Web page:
Now you don’t need to know much about statistics or about basic logic either to know that from 1 (one) instance alone you cannot generalize to a whole population. That particular individual from the Oase population hasn’t contributed to later humans in Europe, NOT the entire population. Of course it is possible that that is the case, but you cannot scientifically draw that conclusion from one instance alone! This is in the abstract, so everybody can see this, but I got access to the whole paper, which I have read in the hopes against hope that maybe I’m missing something. Nope. The authors did not investigate any additional DNA and they reiterate that the Oase population did not contribute to modern-day Europeans. So it’s not a type-O. From the many questions that are crowding to get out like ‘How did it get past reviewers?’, ‘Why was it published in Nature (interesting paper, but not that interesting, we knew about interbreeding so what makes it so new and exciting)?’, the one that begs to be asked the most is: ‘Why would they say this, when stating the same thing about the Oase 1 individual instead about the Oase population wouldn’t have diminished their paper in any way?’ .

I must admit that I am getting a little paranoid in my older age. But with all the hate that seems to come out and about these days EVERYWHERE towards everything that is “not like me” and “I don’t want it to be like me”, one cannot but wonder… Who knows, maybe it is really just as simple as an overlooked mistake or some harmless national pride so all is good and life goes on, especially since the authors of all four papers discussed above are from various countries and institutions all across the Globe. Should that be the case, I offer my general apologies for suspecting darker motives behind these papers, but I’m not holding my breath.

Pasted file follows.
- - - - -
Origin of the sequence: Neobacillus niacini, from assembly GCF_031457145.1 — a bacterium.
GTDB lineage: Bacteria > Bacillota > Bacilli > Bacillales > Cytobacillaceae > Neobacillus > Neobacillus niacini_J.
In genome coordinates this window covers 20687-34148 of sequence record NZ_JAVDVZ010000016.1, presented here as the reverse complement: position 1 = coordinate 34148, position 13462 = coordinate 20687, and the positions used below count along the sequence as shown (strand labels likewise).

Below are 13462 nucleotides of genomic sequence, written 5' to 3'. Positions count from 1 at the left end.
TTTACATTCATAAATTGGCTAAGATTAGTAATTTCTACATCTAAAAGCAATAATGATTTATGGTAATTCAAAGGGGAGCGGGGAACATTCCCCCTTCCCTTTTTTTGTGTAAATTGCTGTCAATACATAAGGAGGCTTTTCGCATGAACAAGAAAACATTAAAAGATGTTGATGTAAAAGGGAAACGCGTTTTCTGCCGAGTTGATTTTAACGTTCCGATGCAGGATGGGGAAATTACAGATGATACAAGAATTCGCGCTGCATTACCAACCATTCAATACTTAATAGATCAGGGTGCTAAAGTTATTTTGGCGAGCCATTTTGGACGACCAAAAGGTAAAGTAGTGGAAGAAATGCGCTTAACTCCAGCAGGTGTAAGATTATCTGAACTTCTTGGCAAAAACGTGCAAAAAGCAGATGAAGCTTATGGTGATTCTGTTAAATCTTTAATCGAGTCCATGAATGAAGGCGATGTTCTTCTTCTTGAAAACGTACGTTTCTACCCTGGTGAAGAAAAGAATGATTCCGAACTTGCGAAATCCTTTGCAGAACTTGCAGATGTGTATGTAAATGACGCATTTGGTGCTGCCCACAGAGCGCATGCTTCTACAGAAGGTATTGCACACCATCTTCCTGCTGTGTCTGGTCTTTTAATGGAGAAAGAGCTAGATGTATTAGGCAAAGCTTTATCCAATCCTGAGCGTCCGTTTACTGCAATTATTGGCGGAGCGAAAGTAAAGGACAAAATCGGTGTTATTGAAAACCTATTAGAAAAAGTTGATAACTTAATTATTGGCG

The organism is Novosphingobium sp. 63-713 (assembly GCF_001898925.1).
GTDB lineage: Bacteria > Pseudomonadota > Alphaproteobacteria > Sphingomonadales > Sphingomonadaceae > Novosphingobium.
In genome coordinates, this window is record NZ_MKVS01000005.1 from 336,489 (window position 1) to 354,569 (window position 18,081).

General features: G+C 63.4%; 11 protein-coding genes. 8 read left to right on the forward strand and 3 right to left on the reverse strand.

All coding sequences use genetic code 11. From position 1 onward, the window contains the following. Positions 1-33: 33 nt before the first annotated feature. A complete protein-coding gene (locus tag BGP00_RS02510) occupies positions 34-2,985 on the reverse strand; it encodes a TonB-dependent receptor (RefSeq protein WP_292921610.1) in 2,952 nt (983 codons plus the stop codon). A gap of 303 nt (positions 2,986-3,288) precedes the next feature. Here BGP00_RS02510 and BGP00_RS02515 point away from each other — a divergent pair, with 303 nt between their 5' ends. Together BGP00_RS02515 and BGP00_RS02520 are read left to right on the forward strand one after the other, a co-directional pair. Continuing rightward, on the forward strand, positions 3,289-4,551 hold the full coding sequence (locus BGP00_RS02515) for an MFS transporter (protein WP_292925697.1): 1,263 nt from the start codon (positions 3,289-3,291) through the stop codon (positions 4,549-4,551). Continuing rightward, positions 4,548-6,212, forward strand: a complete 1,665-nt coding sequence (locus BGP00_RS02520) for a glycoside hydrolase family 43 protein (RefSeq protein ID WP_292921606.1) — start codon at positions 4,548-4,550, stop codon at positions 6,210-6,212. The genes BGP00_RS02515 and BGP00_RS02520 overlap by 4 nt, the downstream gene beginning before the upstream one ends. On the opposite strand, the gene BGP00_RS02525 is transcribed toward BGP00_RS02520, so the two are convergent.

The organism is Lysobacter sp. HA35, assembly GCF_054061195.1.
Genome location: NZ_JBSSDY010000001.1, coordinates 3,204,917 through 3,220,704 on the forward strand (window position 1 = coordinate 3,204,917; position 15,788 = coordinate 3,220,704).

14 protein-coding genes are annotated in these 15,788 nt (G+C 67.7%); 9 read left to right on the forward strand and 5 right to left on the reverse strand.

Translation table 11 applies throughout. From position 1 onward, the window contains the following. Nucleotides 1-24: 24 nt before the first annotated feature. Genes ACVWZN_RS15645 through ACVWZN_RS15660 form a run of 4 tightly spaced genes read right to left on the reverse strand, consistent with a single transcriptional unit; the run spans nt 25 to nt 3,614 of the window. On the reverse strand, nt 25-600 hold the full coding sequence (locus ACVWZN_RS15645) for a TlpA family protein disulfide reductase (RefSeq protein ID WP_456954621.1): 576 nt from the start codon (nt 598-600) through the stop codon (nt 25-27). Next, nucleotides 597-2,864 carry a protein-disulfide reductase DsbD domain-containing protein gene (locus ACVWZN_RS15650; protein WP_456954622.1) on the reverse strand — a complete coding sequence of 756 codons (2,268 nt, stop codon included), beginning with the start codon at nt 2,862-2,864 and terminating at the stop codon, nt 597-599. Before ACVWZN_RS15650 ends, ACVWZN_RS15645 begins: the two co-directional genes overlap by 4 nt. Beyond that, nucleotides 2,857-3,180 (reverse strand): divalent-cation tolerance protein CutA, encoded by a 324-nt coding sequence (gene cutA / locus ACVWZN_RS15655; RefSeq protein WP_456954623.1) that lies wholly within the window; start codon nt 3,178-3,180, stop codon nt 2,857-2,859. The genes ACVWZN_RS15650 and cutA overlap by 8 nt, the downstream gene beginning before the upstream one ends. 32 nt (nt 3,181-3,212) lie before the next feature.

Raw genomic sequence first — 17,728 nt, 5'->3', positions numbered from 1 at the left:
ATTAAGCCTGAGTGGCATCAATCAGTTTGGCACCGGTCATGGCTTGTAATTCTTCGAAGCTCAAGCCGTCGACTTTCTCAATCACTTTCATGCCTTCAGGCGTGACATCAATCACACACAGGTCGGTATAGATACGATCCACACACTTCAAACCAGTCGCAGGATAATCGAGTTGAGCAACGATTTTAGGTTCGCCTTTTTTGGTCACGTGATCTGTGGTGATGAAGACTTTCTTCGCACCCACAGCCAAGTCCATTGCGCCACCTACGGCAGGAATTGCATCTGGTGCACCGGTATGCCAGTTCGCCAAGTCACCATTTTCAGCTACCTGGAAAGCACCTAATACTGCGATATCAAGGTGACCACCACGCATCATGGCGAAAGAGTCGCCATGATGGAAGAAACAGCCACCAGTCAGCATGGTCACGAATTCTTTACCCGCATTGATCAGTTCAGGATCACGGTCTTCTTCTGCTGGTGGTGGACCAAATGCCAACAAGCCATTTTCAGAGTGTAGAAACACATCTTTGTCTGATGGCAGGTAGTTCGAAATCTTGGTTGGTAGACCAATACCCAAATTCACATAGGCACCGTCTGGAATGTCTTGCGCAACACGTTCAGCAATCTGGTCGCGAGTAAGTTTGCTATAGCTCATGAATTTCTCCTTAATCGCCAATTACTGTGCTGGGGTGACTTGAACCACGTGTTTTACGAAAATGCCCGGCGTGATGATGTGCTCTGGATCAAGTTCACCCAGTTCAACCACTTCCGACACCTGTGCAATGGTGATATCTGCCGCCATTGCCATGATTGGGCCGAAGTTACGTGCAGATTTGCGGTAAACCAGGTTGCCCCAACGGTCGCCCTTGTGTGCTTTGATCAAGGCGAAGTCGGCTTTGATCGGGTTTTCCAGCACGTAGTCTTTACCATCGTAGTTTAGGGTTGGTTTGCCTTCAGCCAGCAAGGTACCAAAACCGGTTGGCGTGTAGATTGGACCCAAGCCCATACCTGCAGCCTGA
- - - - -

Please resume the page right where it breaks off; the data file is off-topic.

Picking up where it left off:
1) Trinkaus E, Moldovan O, Milota S, Bîlgăr A, Sarcina L, Athreya S, Bailey SE, Rodrigo R, Mircea G, Higham T, Ramsey CB, & van der Plicht J. (30 Sep 2003, Epub 22 Sep 2003). An early modern human from the Peştera cu Oase, Romania. Proceedings of the National Academy of Sciences U S A,  100(20):11231-11236. PMID: 14504393, PMCID: PMC208740, DOI: 10.1073/pnas.2035108100. ARTICLE  | FREE FULLTEXT PDF

 2) Higham T, Compton T, Stringer C, Jacobi R, Shapiro B, Trinkaus E, Chandler B, Gröning F, Collins C, Hillson S, O’Higgins P, FitzGerald C, & Fagan M. (2 Nov 2011). The earliest evidence for anatomically modern humans in northwestern Europe. Nature. 479(7374):521-4. PMID: 22048314, DOI: 10.1038/nature10484. ARTICLE | FULLTEXT PDF via ResearchGate

3) Benazzi S, Douka K, Fornai C, Bauer CC, Kullmer O, Svoboda J, Pap I, Mallegni F, Bayle P, Coquerelle M, Condemi S, Ronchitelli A, Harvati K, & Weber GW. (2 Nov 2011). Early dispersal of modern humans in Europe and implications for Neanderthal behaviour. Nature, 479(7374):525-8. PMID: 22048311, DOI: 10.1038/nature10617. ARTICLE | FULLTEXT PDF via ResearchGate

4) Fu Q, Hajdinjak M, Moldovan OT, Constantin S, Mallick S, Skoglund P, Patterson N, Rohland N, Lazaridis I, Nickel B, Viola B, Prüfer K, Meyer M, Kelso J, Reich D, & Pääbo S. (13 Aug 2015, Epub 22 Jun 2015). An early modern human from Romania with a recent Neanderthal ancestor. Nature. 524(7564):216-9. PMID: 26098372, PMCID: PMC4537386, DOI:10.1038/nature14558. ARTICLE | FREE FULLTEXT PDF

By Neuronicus, 3 December 2016